The charts reveal just how staggeringly one-sided earnings were a mere decade ago. We immediately start imagining (OK, fine: remembering) what those bygone days were like for musicians and fans. Purchasing a CD — rather than listening to something on Pandora or watching a YouTube video — demands a certain commitment of one’s time and money. Albums were generally $10-$20 and were available almost exclusively at brick-and-mortar retail. Although that system for distribution and point-of-purchase amounted to a reliable revenue source, it also may have led to less exploration among music fans, who were naturally more judicious about where they plunked down their cash. Furthermore, one of the earliest channels for discovery of new music – MTV – accounted for the only substantial, non-physical revenue source in the industry. But, by 2000, MTV had all but eliminated its music video programming. Coupled with highly restrictive commercial radio playlists, there were few opportunities for independent and niche artists to gain exposure.
By 2005, the charts reveal that, while CDs remained one of the largest revenue generators, the remaining chunk was beginning to be driven by new technologies. Downloaded songs accounted for 4 percent of sales; subscription services accounted for 1.2 percent, and music videos jumped to 4.9 percent of total revenue. This clearly reflects a transitional environment. Looking ahead to the present day, we see even greater shifts.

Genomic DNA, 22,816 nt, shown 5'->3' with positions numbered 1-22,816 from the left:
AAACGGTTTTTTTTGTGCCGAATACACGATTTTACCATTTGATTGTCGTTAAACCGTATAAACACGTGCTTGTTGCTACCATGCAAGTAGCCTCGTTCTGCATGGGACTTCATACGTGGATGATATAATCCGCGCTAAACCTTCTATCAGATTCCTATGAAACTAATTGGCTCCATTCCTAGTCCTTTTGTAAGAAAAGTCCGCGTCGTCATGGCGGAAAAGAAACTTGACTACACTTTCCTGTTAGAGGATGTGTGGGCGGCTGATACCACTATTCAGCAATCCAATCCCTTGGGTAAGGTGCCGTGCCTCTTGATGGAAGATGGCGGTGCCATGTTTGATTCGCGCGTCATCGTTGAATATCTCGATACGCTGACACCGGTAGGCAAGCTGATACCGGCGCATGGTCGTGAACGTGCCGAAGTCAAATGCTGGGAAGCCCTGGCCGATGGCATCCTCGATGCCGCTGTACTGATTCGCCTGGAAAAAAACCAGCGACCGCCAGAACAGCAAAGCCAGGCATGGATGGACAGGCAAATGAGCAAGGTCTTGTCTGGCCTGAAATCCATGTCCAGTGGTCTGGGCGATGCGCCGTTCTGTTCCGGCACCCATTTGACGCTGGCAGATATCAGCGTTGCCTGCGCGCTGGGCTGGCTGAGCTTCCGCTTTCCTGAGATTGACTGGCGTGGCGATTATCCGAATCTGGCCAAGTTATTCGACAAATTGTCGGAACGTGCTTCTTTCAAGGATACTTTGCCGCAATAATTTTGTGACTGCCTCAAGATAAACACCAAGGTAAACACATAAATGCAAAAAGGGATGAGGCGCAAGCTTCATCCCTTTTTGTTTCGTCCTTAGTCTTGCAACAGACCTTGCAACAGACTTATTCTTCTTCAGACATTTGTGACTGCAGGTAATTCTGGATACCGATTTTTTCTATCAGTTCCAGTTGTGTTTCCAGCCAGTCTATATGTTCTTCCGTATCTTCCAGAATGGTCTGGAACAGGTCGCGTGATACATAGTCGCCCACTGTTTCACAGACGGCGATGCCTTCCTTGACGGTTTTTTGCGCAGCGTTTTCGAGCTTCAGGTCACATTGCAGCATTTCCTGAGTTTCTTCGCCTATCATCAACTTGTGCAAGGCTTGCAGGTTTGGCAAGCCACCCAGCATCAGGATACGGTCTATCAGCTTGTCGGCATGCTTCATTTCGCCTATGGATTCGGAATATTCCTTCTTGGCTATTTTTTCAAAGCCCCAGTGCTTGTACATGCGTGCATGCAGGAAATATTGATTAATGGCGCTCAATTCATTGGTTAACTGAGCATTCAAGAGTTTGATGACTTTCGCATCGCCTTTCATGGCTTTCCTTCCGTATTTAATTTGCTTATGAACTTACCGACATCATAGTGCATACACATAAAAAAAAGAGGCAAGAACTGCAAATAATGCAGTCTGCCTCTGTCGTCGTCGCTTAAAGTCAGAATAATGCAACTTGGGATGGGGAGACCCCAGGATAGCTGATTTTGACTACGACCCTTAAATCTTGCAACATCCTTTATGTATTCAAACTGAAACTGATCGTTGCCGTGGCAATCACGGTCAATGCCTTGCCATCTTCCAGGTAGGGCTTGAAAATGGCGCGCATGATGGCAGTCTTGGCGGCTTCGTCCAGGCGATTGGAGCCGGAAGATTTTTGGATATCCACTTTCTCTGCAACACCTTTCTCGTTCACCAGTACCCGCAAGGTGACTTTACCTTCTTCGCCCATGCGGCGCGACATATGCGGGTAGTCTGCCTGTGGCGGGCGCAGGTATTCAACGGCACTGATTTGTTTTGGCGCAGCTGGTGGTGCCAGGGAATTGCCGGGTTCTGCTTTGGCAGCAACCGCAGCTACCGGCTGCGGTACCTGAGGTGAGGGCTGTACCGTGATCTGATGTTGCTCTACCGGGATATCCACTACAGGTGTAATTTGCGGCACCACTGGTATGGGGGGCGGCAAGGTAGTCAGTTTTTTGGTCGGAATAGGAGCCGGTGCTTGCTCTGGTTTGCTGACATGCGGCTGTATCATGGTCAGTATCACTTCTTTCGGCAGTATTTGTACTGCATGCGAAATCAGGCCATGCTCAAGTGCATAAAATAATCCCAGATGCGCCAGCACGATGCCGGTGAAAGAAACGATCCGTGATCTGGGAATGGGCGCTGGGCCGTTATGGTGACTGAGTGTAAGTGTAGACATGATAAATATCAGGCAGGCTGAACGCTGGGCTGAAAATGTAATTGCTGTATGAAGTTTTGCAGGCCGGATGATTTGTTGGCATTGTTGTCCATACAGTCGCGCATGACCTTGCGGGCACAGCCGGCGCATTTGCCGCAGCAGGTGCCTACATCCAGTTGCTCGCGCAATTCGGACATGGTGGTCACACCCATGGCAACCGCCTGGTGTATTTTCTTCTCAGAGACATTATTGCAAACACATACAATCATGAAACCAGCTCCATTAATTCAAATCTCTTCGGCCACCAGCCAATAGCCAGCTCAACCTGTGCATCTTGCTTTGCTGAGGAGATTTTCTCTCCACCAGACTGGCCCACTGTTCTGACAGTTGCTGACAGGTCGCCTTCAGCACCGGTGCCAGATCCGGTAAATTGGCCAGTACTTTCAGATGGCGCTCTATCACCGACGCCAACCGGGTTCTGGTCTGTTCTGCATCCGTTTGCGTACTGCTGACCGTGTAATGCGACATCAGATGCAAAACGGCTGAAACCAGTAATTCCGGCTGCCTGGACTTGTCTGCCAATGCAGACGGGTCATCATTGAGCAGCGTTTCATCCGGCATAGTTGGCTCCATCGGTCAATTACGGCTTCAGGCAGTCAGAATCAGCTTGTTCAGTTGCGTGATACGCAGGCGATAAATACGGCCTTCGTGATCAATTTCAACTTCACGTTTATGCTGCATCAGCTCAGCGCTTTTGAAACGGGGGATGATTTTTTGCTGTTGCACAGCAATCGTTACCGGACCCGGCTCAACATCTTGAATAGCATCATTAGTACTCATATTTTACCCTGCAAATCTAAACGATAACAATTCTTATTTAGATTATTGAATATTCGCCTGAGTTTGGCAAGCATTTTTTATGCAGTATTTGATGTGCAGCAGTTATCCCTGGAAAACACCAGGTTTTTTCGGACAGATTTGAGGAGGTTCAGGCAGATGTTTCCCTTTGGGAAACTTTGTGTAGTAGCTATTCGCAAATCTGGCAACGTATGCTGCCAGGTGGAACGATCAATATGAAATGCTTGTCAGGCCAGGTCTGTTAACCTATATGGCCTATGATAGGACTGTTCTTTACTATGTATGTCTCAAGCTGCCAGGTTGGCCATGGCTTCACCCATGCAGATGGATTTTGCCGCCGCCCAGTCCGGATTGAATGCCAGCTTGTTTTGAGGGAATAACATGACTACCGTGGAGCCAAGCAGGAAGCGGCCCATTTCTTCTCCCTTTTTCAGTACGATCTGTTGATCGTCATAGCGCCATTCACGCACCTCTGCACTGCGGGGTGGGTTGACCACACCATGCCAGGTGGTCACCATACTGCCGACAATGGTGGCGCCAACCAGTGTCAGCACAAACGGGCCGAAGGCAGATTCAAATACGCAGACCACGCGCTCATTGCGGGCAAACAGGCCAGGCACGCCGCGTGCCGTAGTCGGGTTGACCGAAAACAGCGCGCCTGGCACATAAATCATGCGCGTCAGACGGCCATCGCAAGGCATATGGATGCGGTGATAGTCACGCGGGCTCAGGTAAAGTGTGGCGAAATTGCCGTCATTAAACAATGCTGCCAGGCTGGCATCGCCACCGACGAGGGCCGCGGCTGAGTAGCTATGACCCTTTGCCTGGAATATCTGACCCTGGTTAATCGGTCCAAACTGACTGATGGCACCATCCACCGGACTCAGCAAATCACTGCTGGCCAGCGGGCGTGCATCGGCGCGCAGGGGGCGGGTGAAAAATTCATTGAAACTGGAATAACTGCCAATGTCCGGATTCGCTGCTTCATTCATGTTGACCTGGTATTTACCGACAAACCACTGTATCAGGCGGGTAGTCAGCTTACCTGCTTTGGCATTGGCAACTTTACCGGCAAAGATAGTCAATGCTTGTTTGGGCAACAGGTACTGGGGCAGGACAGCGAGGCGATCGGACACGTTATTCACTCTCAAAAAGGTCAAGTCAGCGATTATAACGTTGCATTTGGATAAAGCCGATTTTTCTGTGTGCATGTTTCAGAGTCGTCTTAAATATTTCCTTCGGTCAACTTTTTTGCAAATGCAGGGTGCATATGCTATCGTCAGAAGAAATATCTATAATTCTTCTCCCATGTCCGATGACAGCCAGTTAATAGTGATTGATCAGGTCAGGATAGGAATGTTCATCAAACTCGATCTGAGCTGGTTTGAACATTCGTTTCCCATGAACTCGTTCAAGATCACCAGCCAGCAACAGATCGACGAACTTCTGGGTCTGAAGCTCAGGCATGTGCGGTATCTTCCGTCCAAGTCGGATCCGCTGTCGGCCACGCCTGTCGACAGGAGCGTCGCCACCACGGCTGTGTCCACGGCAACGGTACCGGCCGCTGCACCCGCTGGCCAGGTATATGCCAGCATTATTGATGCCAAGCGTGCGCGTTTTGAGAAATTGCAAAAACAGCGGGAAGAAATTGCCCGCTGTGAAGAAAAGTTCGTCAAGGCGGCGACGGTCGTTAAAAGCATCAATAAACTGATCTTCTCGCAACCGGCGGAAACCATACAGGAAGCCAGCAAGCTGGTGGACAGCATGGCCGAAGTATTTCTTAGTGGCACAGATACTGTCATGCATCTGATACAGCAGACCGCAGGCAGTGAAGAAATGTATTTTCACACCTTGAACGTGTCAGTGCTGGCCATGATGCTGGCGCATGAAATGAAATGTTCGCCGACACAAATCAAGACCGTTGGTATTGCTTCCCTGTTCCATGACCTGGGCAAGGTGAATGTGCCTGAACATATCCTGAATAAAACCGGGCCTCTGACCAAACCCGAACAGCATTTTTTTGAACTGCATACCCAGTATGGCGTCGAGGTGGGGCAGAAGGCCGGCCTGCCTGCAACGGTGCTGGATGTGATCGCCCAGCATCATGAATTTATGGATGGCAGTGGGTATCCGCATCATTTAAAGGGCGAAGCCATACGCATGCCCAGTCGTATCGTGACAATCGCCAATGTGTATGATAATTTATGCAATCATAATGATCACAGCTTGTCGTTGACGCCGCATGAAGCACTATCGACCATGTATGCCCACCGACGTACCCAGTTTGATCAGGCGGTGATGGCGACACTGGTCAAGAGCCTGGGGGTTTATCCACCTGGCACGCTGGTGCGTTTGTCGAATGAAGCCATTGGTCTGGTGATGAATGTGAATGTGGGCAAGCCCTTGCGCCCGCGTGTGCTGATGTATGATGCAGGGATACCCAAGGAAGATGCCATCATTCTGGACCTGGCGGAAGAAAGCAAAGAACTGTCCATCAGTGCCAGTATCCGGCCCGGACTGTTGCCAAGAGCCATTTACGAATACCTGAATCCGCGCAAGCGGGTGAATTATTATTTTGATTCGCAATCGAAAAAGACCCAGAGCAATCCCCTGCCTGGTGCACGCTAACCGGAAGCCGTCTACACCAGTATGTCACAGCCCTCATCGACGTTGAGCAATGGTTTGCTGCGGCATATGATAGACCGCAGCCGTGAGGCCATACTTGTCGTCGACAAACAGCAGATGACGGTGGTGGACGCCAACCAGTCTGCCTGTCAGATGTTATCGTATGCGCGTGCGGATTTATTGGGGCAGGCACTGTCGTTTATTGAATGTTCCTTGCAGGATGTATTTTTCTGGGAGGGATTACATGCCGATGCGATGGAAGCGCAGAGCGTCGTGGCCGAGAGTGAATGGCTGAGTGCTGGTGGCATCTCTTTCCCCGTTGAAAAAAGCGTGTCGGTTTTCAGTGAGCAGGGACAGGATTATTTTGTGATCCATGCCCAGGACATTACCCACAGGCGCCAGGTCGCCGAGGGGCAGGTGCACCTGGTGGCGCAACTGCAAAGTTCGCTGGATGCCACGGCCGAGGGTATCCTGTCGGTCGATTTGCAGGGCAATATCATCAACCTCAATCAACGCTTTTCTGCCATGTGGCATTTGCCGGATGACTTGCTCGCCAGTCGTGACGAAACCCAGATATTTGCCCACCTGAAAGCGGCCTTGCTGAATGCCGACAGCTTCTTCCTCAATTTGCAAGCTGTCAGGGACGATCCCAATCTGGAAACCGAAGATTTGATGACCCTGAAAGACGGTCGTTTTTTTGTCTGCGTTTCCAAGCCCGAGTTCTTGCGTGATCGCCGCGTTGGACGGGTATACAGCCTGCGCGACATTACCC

2011 data shows the most scattered chart to date. Less than half of all revenue comes from CD sales, while 43 percent is new and digital media (i.e. downloads of albums, singles, music videos plus mobile music, subscriptions, and digital performance royalties). Considering these seismic shifts, there is little wonder why many labels have struggled to adapt.
Although these changes disrupted the bigger players’ traditional business models, they also meant more opportunities for musicians and music entrepreneurs who may have had difficulty reaching potential audiences in the old system. There are far more avenues for musician exposure, and risk for consumers to explore new sounds have fallen. But what about revenue for musicians? There are still a lot of unanswered questions on that front, which is why we launched ARS.